Looking back, peering up: Nevada County residents reminisce on 50 years since humans reached the moon – The Union of Grass Valley

From his childhood home, Bob Altieri would often sit on his porch, looking at the streets as they connected to one another, stretching further into the distance. He liked to imagine he could link the avenues in a chain, beginning from his home and moving further west until he reached the Pacific.

“I had a love for California, (but) I was New York born,” said Altieri.

But that hope was minuscule compared to what he was to help accomplish – something that most people hadn’t fathomed when he was a child. The now-business broker who lives near Scotts Flat was a part of nine Apollo missions, including Apollo 11, which saw the first humans land on the moon 50 years ago today.


After graduating from Indiana Institute of Technology in 1966, Altieri wanted to fly for the Air Force. It was during the Vietnam War era, and he was almost enlisted, he said, except for eyesight problems that disqualified him.

Instead of heading west, Altieri moved south to Cape Canaveral – then Cape Kennedy – Florida. In 1967, he found himself working as a test engineer for IBM, which was a subcontractor conducting a second level of testing for NASA’s Apollo missions.

“I thought, here’s where I can do something for my country,” he said.

While various workers in Houston were operating mission control, and everything going on while a rocket was launched into space, Altieri was part of a safety team in the cape, ensuring everything leading up to the launch went smoothly.

At the time, Altieri frequently marveled at the vehicles he operated on, which weighed up to 7.5 million pounds when fired, he said, and burned fuels at a staggeringly quick rate.

Participating on the launch teams, Altieri’s job was to troubleshoot issues months before launches took place. IBM, he said, had emergency systems installed. If a problem was detected, scientists would either scrub the launch or fix it and continue.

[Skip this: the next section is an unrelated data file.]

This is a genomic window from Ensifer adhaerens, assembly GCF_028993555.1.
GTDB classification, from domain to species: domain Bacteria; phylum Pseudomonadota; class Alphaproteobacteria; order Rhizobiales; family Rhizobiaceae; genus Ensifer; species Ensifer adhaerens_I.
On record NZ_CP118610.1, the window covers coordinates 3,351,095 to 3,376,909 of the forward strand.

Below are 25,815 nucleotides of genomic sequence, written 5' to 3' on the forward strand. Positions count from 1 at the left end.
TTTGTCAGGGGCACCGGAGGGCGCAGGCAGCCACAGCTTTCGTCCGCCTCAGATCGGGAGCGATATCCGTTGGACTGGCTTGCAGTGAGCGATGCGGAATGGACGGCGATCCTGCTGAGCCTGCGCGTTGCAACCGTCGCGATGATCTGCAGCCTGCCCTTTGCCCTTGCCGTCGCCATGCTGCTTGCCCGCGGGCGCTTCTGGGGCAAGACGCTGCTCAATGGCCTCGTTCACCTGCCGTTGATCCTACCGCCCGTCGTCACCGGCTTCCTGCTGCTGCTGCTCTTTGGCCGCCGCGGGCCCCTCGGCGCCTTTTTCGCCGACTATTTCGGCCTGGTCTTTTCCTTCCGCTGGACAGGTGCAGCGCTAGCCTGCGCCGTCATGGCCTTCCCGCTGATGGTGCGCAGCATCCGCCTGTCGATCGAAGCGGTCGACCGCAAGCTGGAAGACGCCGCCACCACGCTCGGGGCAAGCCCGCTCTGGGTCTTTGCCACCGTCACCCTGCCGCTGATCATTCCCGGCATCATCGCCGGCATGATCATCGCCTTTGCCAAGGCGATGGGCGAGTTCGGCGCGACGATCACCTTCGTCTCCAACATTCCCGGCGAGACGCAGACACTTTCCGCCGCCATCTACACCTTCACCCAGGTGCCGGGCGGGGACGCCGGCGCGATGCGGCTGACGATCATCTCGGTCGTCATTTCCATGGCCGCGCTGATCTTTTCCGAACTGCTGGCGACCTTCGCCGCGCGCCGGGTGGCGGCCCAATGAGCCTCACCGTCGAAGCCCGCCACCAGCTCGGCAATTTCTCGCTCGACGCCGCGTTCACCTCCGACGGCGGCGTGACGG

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His team “was the brains of the launch vehicle,” he said.

While working on the Apollo missions, the engineer still found a way to become a pilot, going to flight school in Cocoa Beach and subsequently receiving his license.

He still dreamed of moving to California, but that hope would have to be momentarily delayed. Although he may not have known it yet, Altieri was checking systems to ensure the safety, stability and efficiency of the first vehicle to carry humans to the moon. The year of that landing in 1969, he turned 25.


In 1961, the Kennedy Administration was clear: Americans would reach the moon before the decade’s end. Altieri said that sentiment permeated his work and his 28,000 peers working on the cape.

But despite the excitement and confidence in the Apollo missions, one thing today constantly strikes Altieri: the technology was relatively rudimentary, so much so that if a meteor made contact with the shuttle, it would have been destroyed.

“I was fascinated with this vehicle because the whole thing looks like tinfoil from the site,” he said.

Despite not having today’s hindsight, people recognized the vulnerability of the space missions, said Altieri.

“You could smell it in the room,” he said of smoke emitting from cigarettes, masking fears of failure and catastrophe in the control station before a rocket launch. “The tension (was) just unbelievable.”

Since his work was completed once a rocket safely took flight, Altieri was not in the Cape Kennedy station on July 20, 1969, but rather at home, watching history occur on his black-and-white television screen.